7 Boutique International Cruise Lines That Will Change How You Feel About Cruises
If the thought of taking a cruise vacation brings up unpleasant memories of sweaty, crowded pools and all-you-can-eat buffets, you're not alone. Many large cruise lines pack their giant liners with thousands of people, devise cheesy activities to keep guests entertained and leave little time for vacationers to explore their ultimate destination. However, these nightmare cruises aren't the only options you have when sailing the open waters.
Several small boutique cruise lines and international river cruises are changing the game when it comes to traveling by boat. The ships, many of which only hold a few hundred passengers, are made for more VIP, curated cruise experiences, embarking on adventure expeditions around the world. With gourmet dining options, luxury accommodations and not a waterslide in sight, these cruise ships will get you on board with idea of jumping ship for your next vacation.
With a fleet of five ships that hold a maximum of 264 passengers each, Ponant cruises value guest privacy. The French cruise line specializes in French cuisine and wines, and creates unique itineraries for passengers, like the 15- or 17-day Alaskan excursions that feature wildlife tours, visits to volcanic islands, and hikes through remote Alaska and eastern Siberia.
Holding between 48 and 96 guests each, the ships that sail to the Galápagos offer intimate and unforgettable experiences for passengers. Maintaining a casual atmosphere on the ship, Lindblad doesn't fuss with assigned tables in the dining room or dress codes, instead focusing on expeditions on Galápagos itself. The 360-degree Galápagos experience, as they call it, allows guests to snorkel and scuba with underwater wildlife, explore the terrain of the islands, kayak, and paddleboard on a 10-day excursion.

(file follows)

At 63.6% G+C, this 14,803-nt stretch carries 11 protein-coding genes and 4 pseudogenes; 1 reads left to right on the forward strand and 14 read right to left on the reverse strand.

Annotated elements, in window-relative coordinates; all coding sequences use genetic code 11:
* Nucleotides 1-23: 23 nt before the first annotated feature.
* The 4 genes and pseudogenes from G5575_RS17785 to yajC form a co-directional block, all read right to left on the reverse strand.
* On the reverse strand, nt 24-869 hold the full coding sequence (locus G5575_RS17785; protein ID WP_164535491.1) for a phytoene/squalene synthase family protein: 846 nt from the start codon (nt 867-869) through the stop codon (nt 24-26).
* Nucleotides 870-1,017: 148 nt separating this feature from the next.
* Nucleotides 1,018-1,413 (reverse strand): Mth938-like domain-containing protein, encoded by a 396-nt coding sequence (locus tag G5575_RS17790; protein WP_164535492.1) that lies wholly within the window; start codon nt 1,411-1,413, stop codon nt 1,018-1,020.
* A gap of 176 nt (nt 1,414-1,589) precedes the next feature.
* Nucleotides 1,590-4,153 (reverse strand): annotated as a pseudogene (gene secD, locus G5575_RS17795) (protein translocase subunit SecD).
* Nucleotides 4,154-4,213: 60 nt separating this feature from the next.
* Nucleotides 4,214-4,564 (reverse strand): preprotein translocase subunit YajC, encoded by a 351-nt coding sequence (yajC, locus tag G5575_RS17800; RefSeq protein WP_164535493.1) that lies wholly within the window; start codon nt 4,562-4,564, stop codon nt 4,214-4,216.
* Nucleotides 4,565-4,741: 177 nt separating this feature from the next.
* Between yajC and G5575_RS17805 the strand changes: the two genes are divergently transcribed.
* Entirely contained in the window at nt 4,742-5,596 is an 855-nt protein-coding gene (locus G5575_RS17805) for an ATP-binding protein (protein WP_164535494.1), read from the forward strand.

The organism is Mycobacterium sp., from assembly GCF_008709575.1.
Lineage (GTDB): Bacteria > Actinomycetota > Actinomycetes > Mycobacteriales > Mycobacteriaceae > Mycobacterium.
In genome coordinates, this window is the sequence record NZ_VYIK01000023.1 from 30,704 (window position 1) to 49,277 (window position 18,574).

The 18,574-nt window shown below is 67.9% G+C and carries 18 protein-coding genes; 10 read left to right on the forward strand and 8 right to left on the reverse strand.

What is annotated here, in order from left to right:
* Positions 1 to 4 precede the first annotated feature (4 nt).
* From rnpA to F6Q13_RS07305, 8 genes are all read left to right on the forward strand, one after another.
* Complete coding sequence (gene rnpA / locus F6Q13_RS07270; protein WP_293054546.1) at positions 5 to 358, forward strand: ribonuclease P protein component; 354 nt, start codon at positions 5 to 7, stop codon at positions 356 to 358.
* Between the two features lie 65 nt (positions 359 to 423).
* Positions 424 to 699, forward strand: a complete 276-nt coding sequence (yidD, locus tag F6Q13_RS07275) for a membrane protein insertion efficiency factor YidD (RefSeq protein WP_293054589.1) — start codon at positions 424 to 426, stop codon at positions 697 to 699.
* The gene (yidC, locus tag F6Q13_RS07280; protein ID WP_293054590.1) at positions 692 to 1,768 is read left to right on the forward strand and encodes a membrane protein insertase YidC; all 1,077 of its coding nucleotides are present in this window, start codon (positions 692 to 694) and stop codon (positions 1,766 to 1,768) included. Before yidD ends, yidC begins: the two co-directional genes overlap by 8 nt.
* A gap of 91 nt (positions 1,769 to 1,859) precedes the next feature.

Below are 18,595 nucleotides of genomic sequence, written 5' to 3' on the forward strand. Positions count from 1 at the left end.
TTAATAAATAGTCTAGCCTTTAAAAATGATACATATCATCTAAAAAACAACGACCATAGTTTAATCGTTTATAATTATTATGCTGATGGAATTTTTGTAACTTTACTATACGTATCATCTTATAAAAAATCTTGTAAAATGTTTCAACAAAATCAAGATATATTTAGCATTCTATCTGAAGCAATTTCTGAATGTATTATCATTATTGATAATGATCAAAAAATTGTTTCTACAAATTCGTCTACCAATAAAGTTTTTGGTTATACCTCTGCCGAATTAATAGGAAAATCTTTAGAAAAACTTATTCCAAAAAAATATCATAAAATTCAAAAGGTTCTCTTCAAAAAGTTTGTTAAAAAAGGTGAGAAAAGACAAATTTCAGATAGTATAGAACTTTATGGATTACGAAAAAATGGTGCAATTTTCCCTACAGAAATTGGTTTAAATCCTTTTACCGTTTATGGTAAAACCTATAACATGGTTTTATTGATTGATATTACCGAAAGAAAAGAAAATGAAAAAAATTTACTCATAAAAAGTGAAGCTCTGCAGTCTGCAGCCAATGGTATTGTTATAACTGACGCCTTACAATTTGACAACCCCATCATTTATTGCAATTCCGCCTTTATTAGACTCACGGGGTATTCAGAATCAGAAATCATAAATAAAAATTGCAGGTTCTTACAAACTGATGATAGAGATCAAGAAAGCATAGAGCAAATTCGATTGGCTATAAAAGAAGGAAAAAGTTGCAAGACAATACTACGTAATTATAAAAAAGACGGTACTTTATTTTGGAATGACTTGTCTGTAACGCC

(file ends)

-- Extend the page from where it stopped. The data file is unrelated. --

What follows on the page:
Calling itself the leader in polar adventures, Quark specializes in cruises to Antarctica and the Arctic. Each of the fleet's small ships holds less than 200 passengers and is equipped with a landing craft that allows guests to dock in some of the most remote places in the world. One program, for example, called the Arctic Watch Wilderness sends 26 guests to a five-star wilderness lodge in the raw Canadian Arctic for some of the world's best whale-watching. Sign us up.
Embark on every adventure lover's dream trip down the Amazon, exploring the archeological sites of Peru and the Amazon rain forest with this luxury river cruise. The small ship holds only 44 guests, making for an intimate experience, and features four types of suites, all with panoramic views of the river. A team of naturalists also accompanies you on your journey to the Amazon, ensuring you'll learn about the sights and sounds of the land as you go.
UnCruise sells itself as the anti-cruise in the best way possible. The largest ship in its fleet holds only 88 guests, allowing you to go "where the big ships can’t go—in more ways than one." Check out the Sea of Cortez expedition around Mexico, which includes wildlife spotting, hikes through the desert, relaxing beach time and mule rides, plus a flexible schedule that lets guests do what they want, whenever they want.
On Uniworld's China excursion, every room has its own private balcony, and 398 guests are assisted by 150 members of staff. The 14-day trip spans the length of China and offers extensive stays in Beijing, Xi'an and Lhasa before starting a cruise down the Yangtze, complete with a stop to visit giant pandas. Meanwhile, the ship itself offers bars, restaurants, a movie theater and an indoor pool to let you travel in style.
Giving new life to the term booze cruise, these luxury trips through the wine country of Bordeaux, Paris and Normandy or Provence and Spain are our idea of a good time. No matter which you choose, the ventures are chock-full of vineyard visits and wine tastings in some of Europe's most picturesque regions. Plus, with only a few hundred passengers aboard each river cruise, guests don't have to worry about hordes of tourists or overcrowded dining rooms.
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